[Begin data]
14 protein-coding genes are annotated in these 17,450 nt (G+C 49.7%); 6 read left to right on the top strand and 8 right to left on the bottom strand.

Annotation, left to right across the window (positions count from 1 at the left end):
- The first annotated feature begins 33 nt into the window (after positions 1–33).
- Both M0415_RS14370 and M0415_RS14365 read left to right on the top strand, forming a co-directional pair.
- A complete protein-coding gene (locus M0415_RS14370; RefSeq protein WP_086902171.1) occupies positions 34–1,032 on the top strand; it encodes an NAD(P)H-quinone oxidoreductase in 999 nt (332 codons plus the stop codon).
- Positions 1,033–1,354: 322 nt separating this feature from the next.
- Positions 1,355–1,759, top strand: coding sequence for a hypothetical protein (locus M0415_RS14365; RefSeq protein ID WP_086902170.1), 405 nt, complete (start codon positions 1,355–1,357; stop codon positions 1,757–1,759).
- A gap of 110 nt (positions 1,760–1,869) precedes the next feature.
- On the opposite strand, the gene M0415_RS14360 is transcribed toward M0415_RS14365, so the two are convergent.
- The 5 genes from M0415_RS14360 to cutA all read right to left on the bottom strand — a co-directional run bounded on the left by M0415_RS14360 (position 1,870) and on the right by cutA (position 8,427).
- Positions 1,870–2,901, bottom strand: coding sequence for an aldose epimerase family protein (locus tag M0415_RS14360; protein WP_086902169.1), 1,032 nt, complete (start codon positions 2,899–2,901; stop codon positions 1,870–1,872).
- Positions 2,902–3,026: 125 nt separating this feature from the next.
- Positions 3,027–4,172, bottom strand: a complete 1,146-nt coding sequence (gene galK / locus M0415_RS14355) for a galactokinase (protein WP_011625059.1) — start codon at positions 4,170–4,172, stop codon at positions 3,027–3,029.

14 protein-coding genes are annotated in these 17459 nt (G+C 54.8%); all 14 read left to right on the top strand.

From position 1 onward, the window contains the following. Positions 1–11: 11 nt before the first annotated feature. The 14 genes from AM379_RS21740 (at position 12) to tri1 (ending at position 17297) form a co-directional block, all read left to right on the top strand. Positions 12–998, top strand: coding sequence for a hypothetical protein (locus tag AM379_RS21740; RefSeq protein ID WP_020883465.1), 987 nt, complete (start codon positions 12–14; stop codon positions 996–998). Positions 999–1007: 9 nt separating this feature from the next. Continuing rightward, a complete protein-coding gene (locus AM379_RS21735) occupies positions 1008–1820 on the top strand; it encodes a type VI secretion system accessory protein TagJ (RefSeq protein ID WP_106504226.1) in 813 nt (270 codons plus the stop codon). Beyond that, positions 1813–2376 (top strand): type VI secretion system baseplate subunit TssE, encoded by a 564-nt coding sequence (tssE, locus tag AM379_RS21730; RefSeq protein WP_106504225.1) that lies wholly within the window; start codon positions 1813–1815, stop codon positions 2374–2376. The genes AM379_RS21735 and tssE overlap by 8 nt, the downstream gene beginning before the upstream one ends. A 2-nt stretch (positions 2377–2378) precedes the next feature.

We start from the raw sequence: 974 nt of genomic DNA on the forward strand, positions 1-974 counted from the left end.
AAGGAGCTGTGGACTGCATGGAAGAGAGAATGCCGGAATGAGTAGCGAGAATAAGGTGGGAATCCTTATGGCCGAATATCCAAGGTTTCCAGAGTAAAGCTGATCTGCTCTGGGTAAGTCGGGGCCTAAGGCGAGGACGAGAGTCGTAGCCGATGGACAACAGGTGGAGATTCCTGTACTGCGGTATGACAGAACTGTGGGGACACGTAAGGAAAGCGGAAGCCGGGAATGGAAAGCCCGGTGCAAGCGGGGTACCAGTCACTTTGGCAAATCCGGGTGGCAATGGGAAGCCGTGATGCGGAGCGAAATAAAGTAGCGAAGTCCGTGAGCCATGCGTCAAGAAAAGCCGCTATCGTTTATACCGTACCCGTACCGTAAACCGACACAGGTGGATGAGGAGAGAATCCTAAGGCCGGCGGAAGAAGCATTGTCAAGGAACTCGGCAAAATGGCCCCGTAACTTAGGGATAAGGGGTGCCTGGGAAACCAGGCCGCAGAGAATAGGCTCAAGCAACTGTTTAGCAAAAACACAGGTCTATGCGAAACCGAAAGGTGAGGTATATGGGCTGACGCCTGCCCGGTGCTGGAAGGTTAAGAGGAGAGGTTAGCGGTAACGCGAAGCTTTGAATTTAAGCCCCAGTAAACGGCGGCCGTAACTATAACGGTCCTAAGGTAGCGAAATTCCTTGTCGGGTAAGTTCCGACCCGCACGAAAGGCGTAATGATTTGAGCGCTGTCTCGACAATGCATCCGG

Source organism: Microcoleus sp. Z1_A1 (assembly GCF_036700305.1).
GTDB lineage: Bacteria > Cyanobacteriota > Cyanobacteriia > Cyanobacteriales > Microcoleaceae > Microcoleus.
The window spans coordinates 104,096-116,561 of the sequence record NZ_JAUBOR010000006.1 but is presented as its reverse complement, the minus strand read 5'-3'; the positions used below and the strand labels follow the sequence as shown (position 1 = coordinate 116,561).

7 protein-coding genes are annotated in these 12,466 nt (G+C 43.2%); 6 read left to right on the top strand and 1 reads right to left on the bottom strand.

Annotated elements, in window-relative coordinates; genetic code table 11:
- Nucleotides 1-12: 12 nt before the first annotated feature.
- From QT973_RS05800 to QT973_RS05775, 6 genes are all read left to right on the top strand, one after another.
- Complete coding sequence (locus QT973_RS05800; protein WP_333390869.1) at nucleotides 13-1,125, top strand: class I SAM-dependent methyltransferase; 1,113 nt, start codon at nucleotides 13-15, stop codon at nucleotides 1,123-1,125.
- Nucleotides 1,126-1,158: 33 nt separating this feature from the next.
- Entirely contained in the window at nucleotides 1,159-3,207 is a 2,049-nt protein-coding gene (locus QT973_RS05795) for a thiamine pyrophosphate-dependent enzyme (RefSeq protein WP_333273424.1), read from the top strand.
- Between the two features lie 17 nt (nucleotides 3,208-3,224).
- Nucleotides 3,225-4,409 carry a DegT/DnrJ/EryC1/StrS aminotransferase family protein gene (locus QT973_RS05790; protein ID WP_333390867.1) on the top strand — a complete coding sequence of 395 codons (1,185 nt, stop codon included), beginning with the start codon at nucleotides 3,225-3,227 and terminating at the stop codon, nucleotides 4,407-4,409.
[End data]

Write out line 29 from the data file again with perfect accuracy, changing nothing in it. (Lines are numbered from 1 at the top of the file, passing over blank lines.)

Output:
- Nucleotides 3,225-4,409 carry a DegT/DnrJ/EryC1/StrS aminotransferase family protein gene (locus QT973_RS05790; protein ID WP_333390867.1) on the top strand — a complete coding sequence of 395 codons (1,185 nt, stop codon included), beginning with the start codon at nucleotides 3,225-3,227 and terminating at the stop codon, nucleotides 4,407-4,409.